Home Opinion and Features Sars ‘too broke’ to fully implement salary increases

Sars ‘too broke’ to fully implement salary increases


The SA Revenue Service could be facing more legal action over its failure to fully implement the 2019-2022 wage agreement it signed with two unions representing its employees.

Sars claims it cannot afford to comply with wage agreement. File picture: Motshwari Mofokeng/Independent Newspapers

THE DISPUTE between the SA Revenue Service (Sars) and unions representing its employees, could be heading back to court after the taxman indicated that it cannot afford the pay hikes dating back to 2021.

Hundreds of Sars staff members were expecting negotiations between their representatives – the Public Servants Association (PSA) and the National Education, Health and Allied Workers’ Union (Nehawu), and the employer, to start last month.

However, according to the PSA, at a three-day task team meeting in January, Sars reported that due to financial constraints attributed to reduced budget allocations by the National Treasury, the tax revenue collector was unable to implement the salary increase directed by the Gauteng High Court, Pretoria Judge Elizabeth Kubushi in November last year.

In addition, Sars indicated that without additional funding from the National Treasury, the implementation of Judge Kubushi’s ruling in full would necessitate more cost-cutting measures such as the non-filling of vacant posts, non-renewal of building leases, a strict travel approval process, voluntary severance packages, and possible retrenchments.

Sars also issued an internal communiqué earlier this month, pleading with its employees to accept a once-off settlement of 2% back-pay from April 2021 to March 2024 (36 months), and a 1% salary increase to the guaranteed total package as at March 31, 2021.

It promised that should employees accept the offer it would be processed this month.

Sars said the reality was that implementing the judgment was unaffordable, and would have dire immediate financial consequences.

The taxman stated that Sars needed to embark on alternative implementation options within its affordability, which can be funded by savings through concerted cost-containment actions.

Sars added that it had withdrawn its application for leave to appeal the November judgment, because it wanted to resolve the dispute in amicably.

The PSA then approached its members to establish whether or not to reject Sars settlement proposal and insist on the full implementation of the high court judgment, or accept the reduced settlement suggested by the taxman – once-off settlement of 2% back-pay from April 2021 to March this year and a 1% salary increase to the guaranteed total package.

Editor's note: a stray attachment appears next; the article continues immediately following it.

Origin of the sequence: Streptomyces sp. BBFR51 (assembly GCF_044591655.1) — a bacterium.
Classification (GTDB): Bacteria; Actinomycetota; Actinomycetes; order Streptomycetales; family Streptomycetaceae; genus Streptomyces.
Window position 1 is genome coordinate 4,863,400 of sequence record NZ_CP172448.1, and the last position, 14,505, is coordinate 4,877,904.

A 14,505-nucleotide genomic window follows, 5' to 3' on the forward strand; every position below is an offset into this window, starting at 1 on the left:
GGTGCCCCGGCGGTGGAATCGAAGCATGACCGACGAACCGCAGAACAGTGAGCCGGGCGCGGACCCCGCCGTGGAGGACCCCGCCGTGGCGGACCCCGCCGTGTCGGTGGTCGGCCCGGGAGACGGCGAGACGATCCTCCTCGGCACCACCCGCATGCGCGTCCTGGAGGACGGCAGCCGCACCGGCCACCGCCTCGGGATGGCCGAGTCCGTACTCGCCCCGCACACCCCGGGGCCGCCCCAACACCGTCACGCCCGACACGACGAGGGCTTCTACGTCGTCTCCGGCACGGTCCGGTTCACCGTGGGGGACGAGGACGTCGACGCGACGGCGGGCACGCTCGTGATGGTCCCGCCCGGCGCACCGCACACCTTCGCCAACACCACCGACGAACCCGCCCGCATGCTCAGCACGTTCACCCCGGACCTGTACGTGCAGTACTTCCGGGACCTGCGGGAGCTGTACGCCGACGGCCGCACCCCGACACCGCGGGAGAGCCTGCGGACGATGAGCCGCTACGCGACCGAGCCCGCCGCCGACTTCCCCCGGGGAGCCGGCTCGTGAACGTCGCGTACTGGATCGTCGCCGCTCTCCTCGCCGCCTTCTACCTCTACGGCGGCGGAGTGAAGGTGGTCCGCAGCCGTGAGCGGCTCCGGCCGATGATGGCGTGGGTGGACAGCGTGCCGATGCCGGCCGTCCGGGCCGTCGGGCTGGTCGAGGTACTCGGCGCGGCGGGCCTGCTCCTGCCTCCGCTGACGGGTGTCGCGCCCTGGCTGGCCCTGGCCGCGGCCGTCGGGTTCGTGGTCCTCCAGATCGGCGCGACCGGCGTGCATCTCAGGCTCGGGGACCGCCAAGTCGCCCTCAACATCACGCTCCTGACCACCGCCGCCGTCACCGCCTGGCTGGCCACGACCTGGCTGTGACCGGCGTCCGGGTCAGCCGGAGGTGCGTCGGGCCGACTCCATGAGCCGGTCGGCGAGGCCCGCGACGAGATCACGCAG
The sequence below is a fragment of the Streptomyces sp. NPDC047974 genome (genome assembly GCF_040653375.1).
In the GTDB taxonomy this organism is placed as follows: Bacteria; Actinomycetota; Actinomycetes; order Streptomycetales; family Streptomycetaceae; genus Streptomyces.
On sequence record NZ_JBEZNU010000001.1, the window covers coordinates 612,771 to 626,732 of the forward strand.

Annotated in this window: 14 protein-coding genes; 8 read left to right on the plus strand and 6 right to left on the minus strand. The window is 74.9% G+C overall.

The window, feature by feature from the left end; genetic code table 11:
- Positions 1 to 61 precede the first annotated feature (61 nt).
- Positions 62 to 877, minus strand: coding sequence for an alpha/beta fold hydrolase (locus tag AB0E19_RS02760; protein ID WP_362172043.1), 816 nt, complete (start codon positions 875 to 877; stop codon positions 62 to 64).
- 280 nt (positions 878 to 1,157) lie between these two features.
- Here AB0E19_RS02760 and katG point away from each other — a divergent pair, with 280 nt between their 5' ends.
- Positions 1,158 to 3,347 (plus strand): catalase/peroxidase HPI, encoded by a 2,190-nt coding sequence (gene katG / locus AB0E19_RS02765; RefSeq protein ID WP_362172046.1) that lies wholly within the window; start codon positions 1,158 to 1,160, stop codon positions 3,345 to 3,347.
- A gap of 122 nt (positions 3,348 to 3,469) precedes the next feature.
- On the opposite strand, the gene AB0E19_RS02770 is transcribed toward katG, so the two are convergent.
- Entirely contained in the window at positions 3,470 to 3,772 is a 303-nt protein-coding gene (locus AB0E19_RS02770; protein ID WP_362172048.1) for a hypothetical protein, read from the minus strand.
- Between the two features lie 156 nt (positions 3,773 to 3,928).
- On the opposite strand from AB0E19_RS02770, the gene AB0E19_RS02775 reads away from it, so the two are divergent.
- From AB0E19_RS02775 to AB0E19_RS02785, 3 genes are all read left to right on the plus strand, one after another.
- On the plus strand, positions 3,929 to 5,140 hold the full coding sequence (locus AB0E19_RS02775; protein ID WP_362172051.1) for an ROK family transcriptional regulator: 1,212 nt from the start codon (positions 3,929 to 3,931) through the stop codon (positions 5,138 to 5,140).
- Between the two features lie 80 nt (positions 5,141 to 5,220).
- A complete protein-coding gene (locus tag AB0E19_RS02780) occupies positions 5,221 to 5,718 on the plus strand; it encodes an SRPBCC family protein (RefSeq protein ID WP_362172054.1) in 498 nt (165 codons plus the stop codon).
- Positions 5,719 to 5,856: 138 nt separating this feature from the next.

The union also informed its members that the once-off settlement of 2% back-pay would not increase pension contributions but tax deductions would apply, and only the proposed 1% salary increase would impact on pension contributions.

”The PSA implores members to carefully consider the implications if they accept the offer of the employer, as it may have dire financial implications on members in the short term and on their long-term pension growth,” the union explained.

It added: ”It is disconcerting that the employer indicated to the PSA on February 8, 2024 during a working group update meeting, that it is disappointed that the PSA offered enforcement as an option during the ballot process”.

The PSA maintained that any settlement proposal should have been presented before the November judgment.

According to the union, it had undertaken to commence enforcement proceedings and get its legal team to action this in the coming days with the majority members’ approval.

The PSA opposed Sars’ process, which it said would be biased and disregard collective bargaining, and urged its members to refrain from direct and individual engagements with their employer without union representation.

A Sars employee said the settlement offer was only made after PSA members rejected their employer’s proposal through union voting, but Sars claimed it did not believe the voting results to be correct.

The employee who is not authorised to speak to the media, said: ”There’s fear of victimisation if we don’t vote, and if you reject it, (it’s) the same thing.”

Sars spokesperson Anton Fisher and Nehawu did not respond to media enquiries.

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